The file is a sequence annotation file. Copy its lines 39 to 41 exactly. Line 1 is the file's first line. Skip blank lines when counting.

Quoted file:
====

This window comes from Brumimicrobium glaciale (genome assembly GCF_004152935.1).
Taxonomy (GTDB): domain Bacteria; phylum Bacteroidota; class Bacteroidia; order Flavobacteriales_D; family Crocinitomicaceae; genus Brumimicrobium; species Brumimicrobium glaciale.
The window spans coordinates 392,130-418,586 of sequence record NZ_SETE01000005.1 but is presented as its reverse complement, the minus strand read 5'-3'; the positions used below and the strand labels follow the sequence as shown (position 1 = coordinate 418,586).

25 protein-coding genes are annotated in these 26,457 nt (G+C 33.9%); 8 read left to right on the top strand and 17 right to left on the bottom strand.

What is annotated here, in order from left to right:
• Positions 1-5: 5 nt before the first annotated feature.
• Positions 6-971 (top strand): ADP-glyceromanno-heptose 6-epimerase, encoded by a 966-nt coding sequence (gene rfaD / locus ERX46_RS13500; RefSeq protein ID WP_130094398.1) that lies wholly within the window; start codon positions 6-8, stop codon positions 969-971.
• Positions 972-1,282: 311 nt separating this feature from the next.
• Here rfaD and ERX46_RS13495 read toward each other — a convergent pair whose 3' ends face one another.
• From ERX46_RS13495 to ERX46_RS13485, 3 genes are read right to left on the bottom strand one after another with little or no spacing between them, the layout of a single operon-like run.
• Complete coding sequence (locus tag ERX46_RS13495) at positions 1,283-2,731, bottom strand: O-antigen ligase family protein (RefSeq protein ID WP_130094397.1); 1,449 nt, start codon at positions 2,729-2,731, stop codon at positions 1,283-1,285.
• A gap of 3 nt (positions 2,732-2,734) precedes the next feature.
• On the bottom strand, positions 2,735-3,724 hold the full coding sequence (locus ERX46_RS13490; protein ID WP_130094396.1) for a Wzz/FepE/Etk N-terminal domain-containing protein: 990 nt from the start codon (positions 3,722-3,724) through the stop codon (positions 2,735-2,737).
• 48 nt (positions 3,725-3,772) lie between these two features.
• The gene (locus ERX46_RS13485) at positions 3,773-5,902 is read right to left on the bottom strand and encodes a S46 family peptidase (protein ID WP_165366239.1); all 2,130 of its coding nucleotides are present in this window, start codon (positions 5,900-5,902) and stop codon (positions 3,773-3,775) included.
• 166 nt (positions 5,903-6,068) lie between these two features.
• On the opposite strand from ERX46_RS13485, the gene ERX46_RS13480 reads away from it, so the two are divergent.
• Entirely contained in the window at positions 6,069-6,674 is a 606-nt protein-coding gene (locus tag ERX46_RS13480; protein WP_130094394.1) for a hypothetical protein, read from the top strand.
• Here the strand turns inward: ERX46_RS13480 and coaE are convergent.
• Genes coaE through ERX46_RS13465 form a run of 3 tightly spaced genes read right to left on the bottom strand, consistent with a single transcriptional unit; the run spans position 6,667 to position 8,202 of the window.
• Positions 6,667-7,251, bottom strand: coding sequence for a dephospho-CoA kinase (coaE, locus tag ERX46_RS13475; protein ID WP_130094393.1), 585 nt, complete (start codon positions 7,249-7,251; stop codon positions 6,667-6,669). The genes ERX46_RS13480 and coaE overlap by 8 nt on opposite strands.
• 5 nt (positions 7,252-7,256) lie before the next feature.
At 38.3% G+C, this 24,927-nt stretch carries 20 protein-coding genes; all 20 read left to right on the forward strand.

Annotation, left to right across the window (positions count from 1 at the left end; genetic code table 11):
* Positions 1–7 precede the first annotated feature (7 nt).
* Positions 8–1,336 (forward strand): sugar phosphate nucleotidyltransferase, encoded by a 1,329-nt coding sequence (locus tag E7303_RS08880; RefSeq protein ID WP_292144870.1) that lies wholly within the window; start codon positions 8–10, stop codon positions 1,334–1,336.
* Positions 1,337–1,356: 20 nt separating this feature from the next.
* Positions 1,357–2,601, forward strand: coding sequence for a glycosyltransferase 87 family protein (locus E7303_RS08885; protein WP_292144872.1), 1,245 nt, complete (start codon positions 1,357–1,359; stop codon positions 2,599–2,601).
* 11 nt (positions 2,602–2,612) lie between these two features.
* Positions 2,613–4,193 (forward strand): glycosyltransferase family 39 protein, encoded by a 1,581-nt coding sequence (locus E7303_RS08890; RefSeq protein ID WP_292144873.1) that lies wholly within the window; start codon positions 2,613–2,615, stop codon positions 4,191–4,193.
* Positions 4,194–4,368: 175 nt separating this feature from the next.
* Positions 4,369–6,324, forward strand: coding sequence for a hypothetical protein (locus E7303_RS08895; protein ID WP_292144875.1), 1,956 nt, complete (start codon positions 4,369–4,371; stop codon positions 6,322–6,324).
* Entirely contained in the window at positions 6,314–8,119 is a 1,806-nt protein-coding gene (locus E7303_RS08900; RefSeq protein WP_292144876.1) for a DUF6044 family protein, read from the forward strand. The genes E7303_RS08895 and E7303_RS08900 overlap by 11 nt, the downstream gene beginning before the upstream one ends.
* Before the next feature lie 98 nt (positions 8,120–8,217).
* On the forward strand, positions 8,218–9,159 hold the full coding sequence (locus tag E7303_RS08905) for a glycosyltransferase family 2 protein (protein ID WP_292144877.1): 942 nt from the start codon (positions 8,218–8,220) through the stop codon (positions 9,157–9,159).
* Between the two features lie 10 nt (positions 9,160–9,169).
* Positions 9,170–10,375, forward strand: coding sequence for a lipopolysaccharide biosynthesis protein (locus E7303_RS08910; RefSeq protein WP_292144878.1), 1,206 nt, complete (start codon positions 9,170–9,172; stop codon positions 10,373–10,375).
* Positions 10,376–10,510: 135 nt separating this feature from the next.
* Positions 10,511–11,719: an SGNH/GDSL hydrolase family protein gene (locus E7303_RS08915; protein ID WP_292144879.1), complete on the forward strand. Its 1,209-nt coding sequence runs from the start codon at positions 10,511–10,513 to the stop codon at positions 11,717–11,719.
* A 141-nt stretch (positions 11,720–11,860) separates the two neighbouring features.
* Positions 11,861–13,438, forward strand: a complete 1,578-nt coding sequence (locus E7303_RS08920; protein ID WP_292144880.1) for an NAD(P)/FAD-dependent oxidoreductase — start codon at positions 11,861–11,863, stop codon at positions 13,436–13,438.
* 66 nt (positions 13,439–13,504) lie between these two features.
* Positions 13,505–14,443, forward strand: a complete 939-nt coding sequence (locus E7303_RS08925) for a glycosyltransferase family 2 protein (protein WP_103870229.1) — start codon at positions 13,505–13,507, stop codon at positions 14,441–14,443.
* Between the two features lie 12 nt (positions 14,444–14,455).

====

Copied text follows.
* Positions 10,511–11,719: an SGNH/GDSL hydrolase family protein gene (locus E7303_RS08915; protein ID WP_292144879.1), complete on the forward strand. Its 1,209-nt coding sequence runs from the start codon at positions 10,511–10,513 to the stop codon at positions 11,717–11,719.
* A 141-nt stretch (positions 11,720–11,860) separates the two neighbouring features.
* Positions 11,861–13,438, forward strand: a complete 1,578-nt coding sequence (locus E7303_RS08920; protein ID WP_292144880.1) for an NAD(P)/FAD-dependent oxidoreductase — start codon at positions 11,861–11,863, stop codon at positions 13,436–13,438.